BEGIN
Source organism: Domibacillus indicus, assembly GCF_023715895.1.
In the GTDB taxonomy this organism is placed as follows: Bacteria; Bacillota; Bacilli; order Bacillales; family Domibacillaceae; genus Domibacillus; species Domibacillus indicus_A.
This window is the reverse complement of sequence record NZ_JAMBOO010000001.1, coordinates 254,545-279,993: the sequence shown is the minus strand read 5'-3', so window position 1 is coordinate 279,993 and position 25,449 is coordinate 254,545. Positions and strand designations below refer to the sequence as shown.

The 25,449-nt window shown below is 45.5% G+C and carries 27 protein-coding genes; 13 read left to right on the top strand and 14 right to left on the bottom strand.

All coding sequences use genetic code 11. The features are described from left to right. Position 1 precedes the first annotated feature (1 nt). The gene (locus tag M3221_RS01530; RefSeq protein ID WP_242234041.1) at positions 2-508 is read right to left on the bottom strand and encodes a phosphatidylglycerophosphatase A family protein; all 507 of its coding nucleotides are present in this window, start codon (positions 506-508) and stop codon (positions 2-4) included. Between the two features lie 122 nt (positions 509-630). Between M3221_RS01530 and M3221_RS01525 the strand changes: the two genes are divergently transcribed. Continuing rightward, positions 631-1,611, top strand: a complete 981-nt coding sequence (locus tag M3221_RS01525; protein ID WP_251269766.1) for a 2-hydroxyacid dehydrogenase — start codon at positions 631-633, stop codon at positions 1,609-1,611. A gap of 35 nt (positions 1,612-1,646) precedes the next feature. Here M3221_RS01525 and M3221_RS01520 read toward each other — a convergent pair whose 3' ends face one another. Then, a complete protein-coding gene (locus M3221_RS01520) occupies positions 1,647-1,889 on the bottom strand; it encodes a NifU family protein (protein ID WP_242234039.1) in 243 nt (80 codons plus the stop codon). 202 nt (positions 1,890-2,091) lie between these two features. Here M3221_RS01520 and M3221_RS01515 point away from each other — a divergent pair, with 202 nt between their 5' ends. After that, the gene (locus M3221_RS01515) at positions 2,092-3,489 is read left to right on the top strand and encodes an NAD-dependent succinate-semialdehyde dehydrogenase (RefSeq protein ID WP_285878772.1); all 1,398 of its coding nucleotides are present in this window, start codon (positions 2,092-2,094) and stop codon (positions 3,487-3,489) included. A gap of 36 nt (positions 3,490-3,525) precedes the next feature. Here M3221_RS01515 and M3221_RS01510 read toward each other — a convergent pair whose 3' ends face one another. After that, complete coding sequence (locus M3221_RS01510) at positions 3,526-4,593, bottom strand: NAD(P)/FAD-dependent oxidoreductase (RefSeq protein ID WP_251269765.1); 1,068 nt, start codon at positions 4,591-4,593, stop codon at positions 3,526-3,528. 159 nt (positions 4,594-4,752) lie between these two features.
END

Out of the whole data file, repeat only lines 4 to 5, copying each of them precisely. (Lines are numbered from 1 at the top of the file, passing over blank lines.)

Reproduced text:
The 25,449-nt window shown below is 45.5% G+C and carries 27 protein-coding genes; 13 read left to right on the top strand and 14 right to left on the bottom strand.

All coding sequences use genetic code 11. The features are described from left to right. Position 1 precedes the first annotated feature (1 nt). The gene (locus tag M3221_RS01530; RefSeq protein ID WP_242234041.1) at positions 2-508 is read right to left on the bottom strand and encodes a phosphatidylglycerophosphatase A family protein; all 507 of its coding nucleotides are present in this window, start codon (positions 506-508) and stop codon (positions 2-4) included. Between the two features lie 122 nt (positions 509-630). Between M3221_RS01530 and M3221_RS01525 the strand changes: the two genes are divergently transcribed. Continuing rightward, positions 631-1,611, top strand: a complete 981-nt coding sequence (locus tag M3221_RS01525; protein ID WP_251269766.1) for a 2-hydroxyacid dehydrogenase — start codon at positions 631-633, stop codon at positions 1,609-1,611. A gap of 35 nt (positions 1,612-1,646) precedes the next feature. Here M3221_RS01525 and M3221_RS01520 read toward each other — a convergent pair whose 3' ends face one another. Then, a complete protein-coding gene (locus M3221_RS01520) occupies positions 1,647-1,889 on the bottom strand; it encodes a NifU family protein (protein ID WP_242234039.1) in 243 nt (80 codons plus the stop codon). 202 nt (positions 1,890-2,091) lie between these two features. Here M3221_RS01520 and M3221_RS01515 point away from each other — a divergent pair, with 202 nt between their 5' ends. After that, the gene (locus M3221_RS01515) at positions 2,092-3,489 is read left to right on the top strand and encodes an NAD-dependent succinate-semialdehyde dehydrogenase (RefSeq protein ID WP_285878772.1); all 1,398 of its coding nucleotides are present in this window, start codon (positions 2,092-2,094) and stop codon (positions 3,487-3,489) included. A gap of 36 nt (positions 3,490-3,525) precedes the next feature. Here M3221_RS01515 and M3221_RS01510 read toward each other — a convergent pair whose 3' ends face one another. After that, complete coding sequence (locus M3221_RS01510) at positions 3,526-4,593, bottom strand: NAD(P)/FAD-dependent oxidoreductase (RefSeq protein ID WP_251269765.1); 1,068 nt, start codon at positions 4,591-4,593, stop codon at positions 3,526-3,528. 159 nt (positions 4,594-4,752) lie between these two features.